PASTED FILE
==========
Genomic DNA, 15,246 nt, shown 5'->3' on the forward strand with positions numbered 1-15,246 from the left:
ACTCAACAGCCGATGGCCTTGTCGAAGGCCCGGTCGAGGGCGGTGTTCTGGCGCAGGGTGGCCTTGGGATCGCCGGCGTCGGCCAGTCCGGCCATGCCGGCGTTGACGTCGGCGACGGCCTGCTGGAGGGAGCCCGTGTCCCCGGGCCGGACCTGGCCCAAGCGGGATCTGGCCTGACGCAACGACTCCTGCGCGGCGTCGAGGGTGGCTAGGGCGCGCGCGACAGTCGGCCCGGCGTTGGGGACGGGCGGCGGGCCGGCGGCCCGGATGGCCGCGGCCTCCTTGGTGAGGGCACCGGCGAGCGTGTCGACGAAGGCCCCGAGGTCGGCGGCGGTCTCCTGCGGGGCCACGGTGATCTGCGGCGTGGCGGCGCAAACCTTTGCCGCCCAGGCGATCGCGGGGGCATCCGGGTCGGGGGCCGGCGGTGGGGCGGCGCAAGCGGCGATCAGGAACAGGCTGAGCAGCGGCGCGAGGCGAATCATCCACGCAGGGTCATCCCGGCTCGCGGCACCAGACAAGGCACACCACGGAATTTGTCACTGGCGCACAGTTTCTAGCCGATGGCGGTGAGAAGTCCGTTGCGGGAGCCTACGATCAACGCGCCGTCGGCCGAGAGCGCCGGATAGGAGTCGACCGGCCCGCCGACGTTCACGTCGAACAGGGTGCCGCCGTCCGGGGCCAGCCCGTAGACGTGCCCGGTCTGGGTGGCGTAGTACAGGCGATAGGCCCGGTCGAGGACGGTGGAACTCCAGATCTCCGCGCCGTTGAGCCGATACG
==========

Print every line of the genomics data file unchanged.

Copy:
Genomic DNA, 15,246 nt, shown 5'->3' on the forward strand with positions numbered 1-15,246 from the left:
ACTCAACAGCCGATGGCCTTGTCGAAGGCCCGGTCGAGGGCGGTGTTCTGGCGCAGGGTGGCCTTGGGATCGCCGGCGTCGGCCAGTCCGGCCATGCCGGCGTTGACGTCGGCGACGGCCTGCTGGAGGGAGCCCGTGTCCCCGGGCCGGACCTGGCCCAAGCGGGATCTGGCCTGACGCAACGACTCCTGCGCGGCGTCGAGGGTGGCTAGGGCGCGCGCGACAGTCGGCCCGGCGTTGGGGACGGGCGGCGGGCCGGCGGCCCGGATGGCCGCGGCCTCCTTGGTGAGGGCACCGGCGAGCGTGTCGACGAAGGCCCCGAGGTCGGCGGCGGTCTCCTGCGGGGCCACGGTGATCTGCGGCGTGGCGGCGCAAACCTTTGCCGCCCAGGCGATCGCGGGGGCATCCGGGTCGGGGGCCGGCGGTGGGGCGGCGCAAGCGGCGATCAGGAACAGGCTGAGCAGCGGCGCGAGGCGAATCATCCACGCAGGGTCATCCCGGCTCGCGGCACCAGACAAGGCACACCACGGAATTTGTCACTGGCGCACAGTTTCTAGCCGATGGCGGTGAGAAGTCCGTTGCGGGAGCCTACGATCAACGCGCCGTCGGCCGAGAGCGCCGGATAGGAGTCGACCGGCCCGCCGACGTTCACGTCGAACAGGGTGCCGCCGTCCGGGGCCAGCCCGTAGACGTGCCCGGTCTGGGTGGCGTAGTACAGGCGATAGGCCCGGTCGAGGACGGTGGAACTCCAGATCTCCGCGCCGTTGAGCCGATACG